As we near the end of this project, the pace of awards has also picked up. Bob Dylan regularly receives lifetime achievement awards now – from the Pulitzer to the Polaris Music Prize – and he never seems to be all that impressed to be there. 2012 is no exception. Here’s Dylan, receiving his nation’s highest civilian honour directly from the president, and he fidgets through it like he needs to go have a smoke (maybe he did).
The Medal of Freedom is given for “an especially meritorious contribution to the security or national interests of the United States, world peace, cultural or other significant public or private endeavors”. The list of musicians who have won it is actually quite long (Loretta Lynn last year, Stevie Wonder this year, for example). I watched the entire half hour long ceremony (below) and it wasn’t very interesting. President Obama came out, made a couple of jokes, and then spoke about each of the recipients in turn. The others include novelist and Nobel winner Toni Morrison, astronaut and senator John Glenn, and activists Gordon Hirabayashi (who protested Japanese internment in WW2) and Dolores Huerta (United Farm Workers). There is a moment that I found a bit odd. When William Foege got his award I was struck by the disaparity: Foege was one of the people most responsible for eradicating smallpox. Bob Dylan wrote some really great songs. Part of me thinks that even Dylan was feeling a bit out of place because of that.
There’s not a lot to say here. Obama starts to talk about Dylan at 5:15 of the video below, and he sings his praises in all the ways that you would expect of a ceremony like this one. Obama comes off likeable (more likeable than Dylan, who wears his sunglasses the entire time). This is the second Dylan/Obama meeting, and Obama always seems much more into it than Dylan does. It humanizes Obama, but it makes Dylan come off as a bit of a jerk. Dylan actually receives his medal beginning at 30:50. As I say, fidgety and not super-impressed to be there.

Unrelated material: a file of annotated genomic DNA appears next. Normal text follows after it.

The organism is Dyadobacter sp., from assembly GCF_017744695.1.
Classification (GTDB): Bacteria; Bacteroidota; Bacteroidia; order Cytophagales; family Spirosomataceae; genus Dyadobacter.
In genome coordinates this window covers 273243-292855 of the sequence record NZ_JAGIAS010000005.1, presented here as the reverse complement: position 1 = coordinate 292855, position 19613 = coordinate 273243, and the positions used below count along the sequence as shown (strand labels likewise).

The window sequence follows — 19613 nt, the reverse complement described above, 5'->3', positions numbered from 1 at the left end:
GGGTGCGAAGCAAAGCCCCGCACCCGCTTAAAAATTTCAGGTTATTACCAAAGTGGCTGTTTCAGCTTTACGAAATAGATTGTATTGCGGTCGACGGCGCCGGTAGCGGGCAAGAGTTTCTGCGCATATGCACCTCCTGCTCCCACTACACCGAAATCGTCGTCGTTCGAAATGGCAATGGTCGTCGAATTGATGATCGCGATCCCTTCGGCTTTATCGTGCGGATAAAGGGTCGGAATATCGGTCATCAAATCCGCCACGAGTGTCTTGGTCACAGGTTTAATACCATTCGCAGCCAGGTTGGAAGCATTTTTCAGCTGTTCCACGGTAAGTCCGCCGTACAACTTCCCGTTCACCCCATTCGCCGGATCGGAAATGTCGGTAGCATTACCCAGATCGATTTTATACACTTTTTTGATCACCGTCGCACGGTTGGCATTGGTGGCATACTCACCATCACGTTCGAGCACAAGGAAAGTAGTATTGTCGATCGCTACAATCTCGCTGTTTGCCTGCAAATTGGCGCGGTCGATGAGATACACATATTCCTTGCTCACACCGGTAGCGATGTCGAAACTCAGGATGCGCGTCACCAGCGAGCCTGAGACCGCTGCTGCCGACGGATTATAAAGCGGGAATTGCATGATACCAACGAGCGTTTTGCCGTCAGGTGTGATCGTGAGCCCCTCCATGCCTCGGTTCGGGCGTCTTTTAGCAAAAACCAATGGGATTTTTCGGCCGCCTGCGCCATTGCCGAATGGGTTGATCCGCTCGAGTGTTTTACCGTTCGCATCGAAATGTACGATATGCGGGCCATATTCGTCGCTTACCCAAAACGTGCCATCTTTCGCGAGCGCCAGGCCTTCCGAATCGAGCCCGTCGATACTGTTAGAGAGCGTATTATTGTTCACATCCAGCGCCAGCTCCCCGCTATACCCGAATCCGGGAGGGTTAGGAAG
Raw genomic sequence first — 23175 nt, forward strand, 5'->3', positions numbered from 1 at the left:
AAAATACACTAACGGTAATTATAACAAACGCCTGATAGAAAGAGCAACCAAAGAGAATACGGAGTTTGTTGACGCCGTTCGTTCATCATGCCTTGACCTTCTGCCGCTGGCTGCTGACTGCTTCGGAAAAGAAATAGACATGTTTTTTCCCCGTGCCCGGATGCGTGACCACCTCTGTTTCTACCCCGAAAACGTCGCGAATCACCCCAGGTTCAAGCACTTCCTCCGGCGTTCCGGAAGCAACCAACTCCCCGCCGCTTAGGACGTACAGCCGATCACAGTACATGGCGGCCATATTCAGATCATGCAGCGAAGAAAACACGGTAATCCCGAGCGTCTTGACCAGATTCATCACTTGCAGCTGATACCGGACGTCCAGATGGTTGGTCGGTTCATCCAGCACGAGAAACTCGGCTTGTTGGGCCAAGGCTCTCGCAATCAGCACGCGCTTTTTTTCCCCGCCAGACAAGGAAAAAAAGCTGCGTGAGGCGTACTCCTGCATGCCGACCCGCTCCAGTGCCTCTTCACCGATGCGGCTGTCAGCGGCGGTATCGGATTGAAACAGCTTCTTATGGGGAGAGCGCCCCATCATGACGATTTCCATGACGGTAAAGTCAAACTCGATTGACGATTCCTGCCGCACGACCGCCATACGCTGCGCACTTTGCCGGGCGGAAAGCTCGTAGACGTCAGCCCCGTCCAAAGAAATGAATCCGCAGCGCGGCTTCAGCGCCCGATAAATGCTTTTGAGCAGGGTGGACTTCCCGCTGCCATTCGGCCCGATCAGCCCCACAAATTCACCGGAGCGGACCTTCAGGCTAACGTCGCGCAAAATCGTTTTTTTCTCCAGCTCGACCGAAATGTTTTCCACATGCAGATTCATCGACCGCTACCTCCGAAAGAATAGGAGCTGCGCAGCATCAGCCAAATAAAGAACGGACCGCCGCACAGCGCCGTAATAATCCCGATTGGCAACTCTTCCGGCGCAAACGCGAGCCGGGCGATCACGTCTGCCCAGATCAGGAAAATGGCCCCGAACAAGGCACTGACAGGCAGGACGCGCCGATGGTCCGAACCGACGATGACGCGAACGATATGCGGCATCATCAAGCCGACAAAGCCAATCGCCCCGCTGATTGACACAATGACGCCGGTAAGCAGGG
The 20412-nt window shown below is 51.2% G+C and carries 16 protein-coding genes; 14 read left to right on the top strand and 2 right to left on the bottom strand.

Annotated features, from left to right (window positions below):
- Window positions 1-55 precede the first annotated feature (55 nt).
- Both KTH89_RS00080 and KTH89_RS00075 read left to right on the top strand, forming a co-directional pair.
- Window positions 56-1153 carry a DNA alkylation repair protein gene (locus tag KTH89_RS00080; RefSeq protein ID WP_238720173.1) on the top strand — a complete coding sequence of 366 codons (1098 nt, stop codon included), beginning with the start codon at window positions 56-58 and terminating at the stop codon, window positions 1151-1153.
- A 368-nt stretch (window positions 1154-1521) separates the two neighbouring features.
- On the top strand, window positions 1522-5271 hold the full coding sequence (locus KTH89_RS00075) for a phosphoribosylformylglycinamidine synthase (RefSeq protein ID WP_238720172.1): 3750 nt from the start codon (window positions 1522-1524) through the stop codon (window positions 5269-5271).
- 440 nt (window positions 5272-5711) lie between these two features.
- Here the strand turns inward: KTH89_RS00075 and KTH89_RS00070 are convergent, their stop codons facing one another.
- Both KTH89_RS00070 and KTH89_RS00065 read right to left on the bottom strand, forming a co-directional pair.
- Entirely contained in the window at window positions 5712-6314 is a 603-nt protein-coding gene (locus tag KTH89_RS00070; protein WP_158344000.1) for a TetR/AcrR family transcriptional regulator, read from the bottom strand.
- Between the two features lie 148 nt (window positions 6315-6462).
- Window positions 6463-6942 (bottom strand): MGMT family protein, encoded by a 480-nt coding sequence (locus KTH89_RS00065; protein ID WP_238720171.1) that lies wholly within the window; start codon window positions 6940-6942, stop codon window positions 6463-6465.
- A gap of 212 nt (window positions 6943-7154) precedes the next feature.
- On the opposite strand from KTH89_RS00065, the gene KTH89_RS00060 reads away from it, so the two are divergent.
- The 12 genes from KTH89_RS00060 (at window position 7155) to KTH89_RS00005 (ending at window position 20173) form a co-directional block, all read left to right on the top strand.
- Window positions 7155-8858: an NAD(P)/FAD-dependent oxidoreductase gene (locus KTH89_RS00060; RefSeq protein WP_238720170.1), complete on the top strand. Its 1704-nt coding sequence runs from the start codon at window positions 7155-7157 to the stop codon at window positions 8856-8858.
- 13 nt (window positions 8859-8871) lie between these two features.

And that’s that! Then they all went and had dinner. I wonder what Dylan and Madeleine Albright talked about.
MG: Receiving the Medal of Freedom had to be a bit of a thrill.
BD: Oh, of course it’s a thrill! I mean, who wouldn’t want to get a letter from the White House? And the kind of people they were putting me in the category with was just amazing. People like John Glenn and Madeleine Albright, Toni Morrison and Pat Summitt, John Doer, William Foege and some others, too. These people who have done incredible things and have outstanding achievements. Pat Summitt alone has won more basketball games with her teams than any NCAA coach. John Glenn, we all know what he did. And Toni Morrison is as good as it gets. I loved spending time with them. What’s the alternative? Hanging around with hedge-fund hucksters or Hollywood gigolos? You know what I mean?
It has now because my habit to begin each new week in the LongAndWastedYear by looking at the new advertising that has been created through the licensing of Bob Dylan music. Let’s not have an exception, this is a good one.
In 2012 Bob Dylan let Brother printers advertise a new line of quieter printers through an electronic symphonic performance of his classic work, “The Times They Are a-Changin'”. Over on Vimeo there is a little write-up about this clip from Chris Cairns, one of the people who put this together for Brother. He notes that the MIDI system will allow this to play other songs as well, or even to perform music live. I’m not sure if that ever came to pass, but what they’ve done here is actually extremely clever. Indeed, so clever is it that I’ve now wasted a whole bunch of time watching the other videos on the website of IsThisGood? I liked “Ghost Writer” the best, but everything over there is worth checking out – glad to have come across these guys who blend technology and art in interesting ways.
So, good ad here. I think you could possibly object to it on ideological grounds if you don’t think a generational song like “Times” should be used to sell quiet printers (I have no idea if they are actually quiet, by the way). If you believe, however, that a song like “Times” should be the source of inspiration for cool art – even if that art is used to sell quiet printers – then the above ad is for you.
I haven’t written a great deal about singers who have covered Bob Dylan on this blog, but the news today of Joe Cocker’s passing makes me want to note that he was one of the best in this genre. His best known cover is certainly his 1969 version of “Just Like a Woman”, which was the last song on side one of Cocker’s debut album: With a Little Help From My Friends (the same album ended side two with a cover of “I Shall Be Released”). I’ve put that up top here.
Grooveshark has actually had someone compile a lovely little collection of nine Dylan covers by Cocker – including the unlikely “Catfish”! I’ll be listening to this play list today and thinking about the late, great Joe Cocker. Rest in peace.